I was in 7th grade, and as you might expect from the fact that I was twelve years old at the time, I loved the X-Men. And from the fact that this story takes place in 1994, you can probably also guess that, like a lot of people my age, I got pulled into the franchise by the cartoon that was running on Fox Kids. Originally it was just something to watch while Batman: The Animated Series wasn't on, but I was right in the target demographic for that stuff to grab hold of my imagination like nothing else.
I mean, have you seen the X-Men? This one dude has knives coming out of his hands, and this other dude? He touches stuff? And then it explodes. Obviously, it was the best thing that had ever happened, and the paperback I picked up at a middle school book fair where they fought Arcade (another life-long favorite) pretty much cemented that idea in my mind. But for whatever reason, I never really had that many X-Men comics until I was older.
I'm not really sure why. If I had to guess, I'd say it was because I was growing up in a relatively small city in South Carolina that only had one comic book shop, one of those storefront jobs that popped up during the boom with a slightly off-model painting of Punisher and Wolverine on the window and most of the floorspace taken up by used romance paperbacks. Could be that they just sold out before I got there.
Whatever the reason, the only X-Men comics I can really remember were the giveaways from Pizza Hut -- which were awesome, but that's another column -- and a copy of Uncanny #303 that I got from a board game. But somehow, whether it was from reading about it in Wizard or hearing people talk about it at school, I knew that X-Men #30, which I'd missed when it came out a few months before, had the wedding of Scott and Jean, and that this was A Big Deal. So clearly, I had to have it.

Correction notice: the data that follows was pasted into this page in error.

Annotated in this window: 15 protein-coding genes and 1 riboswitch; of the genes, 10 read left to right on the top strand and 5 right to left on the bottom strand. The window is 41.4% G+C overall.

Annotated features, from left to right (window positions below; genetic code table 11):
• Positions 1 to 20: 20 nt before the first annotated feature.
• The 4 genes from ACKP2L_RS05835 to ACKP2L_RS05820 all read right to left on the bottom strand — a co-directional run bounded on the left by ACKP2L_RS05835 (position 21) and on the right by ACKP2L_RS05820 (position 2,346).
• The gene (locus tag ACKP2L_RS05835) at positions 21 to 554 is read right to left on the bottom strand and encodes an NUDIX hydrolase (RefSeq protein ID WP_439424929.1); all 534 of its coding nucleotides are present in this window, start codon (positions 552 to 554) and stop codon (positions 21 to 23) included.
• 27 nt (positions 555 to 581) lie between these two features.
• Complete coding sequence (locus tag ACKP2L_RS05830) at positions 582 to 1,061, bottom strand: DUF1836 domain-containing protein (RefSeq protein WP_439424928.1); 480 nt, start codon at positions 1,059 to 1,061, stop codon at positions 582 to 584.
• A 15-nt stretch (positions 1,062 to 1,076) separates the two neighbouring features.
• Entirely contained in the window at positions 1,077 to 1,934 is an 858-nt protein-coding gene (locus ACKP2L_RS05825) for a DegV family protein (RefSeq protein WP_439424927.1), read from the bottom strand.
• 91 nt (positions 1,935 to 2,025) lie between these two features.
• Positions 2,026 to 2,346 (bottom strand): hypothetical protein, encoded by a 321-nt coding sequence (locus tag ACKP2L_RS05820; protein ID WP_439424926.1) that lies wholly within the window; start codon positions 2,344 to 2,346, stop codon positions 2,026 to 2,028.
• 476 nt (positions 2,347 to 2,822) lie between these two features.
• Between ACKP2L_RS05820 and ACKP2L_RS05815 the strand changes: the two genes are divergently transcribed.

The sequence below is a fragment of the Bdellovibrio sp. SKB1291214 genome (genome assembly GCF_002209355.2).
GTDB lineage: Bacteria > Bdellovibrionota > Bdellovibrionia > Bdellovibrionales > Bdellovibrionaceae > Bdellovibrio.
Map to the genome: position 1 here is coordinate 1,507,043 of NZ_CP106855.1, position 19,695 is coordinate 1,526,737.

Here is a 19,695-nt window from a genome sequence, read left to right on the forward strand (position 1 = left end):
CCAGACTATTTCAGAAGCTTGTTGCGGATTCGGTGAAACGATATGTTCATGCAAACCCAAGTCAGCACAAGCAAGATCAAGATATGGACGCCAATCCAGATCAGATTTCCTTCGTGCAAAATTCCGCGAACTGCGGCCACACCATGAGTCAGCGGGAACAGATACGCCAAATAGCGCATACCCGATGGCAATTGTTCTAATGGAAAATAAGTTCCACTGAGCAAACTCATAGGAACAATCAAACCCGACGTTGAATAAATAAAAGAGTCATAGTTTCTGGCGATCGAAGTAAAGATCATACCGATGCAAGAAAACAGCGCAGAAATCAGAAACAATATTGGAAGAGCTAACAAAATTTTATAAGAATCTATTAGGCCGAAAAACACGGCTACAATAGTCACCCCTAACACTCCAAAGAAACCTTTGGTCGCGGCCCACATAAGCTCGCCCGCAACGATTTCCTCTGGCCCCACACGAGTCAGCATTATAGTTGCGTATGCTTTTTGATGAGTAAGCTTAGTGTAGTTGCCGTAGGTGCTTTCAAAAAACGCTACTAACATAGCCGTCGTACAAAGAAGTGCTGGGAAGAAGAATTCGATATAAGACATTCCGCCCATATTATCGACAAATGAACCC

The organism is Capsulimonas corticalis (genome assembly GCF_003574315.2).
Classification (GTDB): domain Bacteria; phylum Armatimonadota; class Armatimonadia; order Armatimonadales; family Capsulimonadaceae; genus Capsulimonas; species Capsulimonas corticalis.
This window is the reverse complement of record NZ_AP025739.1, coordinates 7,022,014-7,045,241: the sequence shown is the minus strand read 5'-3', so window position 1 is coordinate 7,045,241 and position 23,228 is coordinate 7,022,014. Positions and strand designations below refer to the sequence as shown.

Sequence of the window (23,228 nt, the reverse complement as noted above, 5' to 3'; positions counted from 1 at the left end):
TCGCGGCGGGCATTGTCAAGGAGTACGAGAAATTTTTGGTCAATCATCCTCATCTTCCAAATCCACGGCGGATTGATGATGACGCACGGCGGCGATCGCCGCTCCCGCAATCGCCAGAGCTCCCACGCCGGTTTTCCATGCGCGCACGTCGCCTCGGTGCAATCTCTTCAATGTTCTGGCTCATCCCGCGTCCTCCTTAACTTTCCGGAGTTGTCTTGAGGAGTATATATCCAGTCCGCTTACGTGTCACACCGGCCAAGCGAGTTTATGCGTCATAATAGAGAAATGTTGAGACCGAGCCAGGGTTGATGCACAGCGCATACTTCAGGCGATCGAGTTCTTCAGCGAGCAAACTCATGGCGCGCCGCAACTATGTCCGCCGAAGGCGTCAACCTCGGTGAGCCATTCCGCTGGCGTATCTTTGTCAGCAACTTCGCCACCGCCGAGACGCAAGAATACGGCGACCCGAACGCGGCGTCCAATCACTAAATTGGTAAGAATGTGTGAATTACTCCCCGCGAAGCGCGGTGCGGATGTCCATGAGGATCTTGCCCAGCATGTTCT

When I couldn't find it at the store, I ended up buying it from a classmate who soaked me for six bucks -- three times the cover price! But it was the first time I'd ever had that fun of hunting down a book, and when I read it -- which I did, over and over because I only had six comics with my new favorite characters in them -- I loved it, despite its shortcomings.
And folks, they are short.
While Lee and Kirby's wedding story is action packed from the first page, Fabian Nicieza, Andy Kubert and Matt Ryan offer one up that's soaked in drama so melo that it might actually be in a coma. I mean, this thing opens up with a full page letter from Wolverine explaining why he won't be attending.
Incidentally, Logan waxes a little poetic in his letter to Jean, claiming that she and Scott go together "like fire and ice," because "one can't exist without the other." Wolverine may be the best there is at what he does, but apparently "what he does" doesn't involve writing metaphors.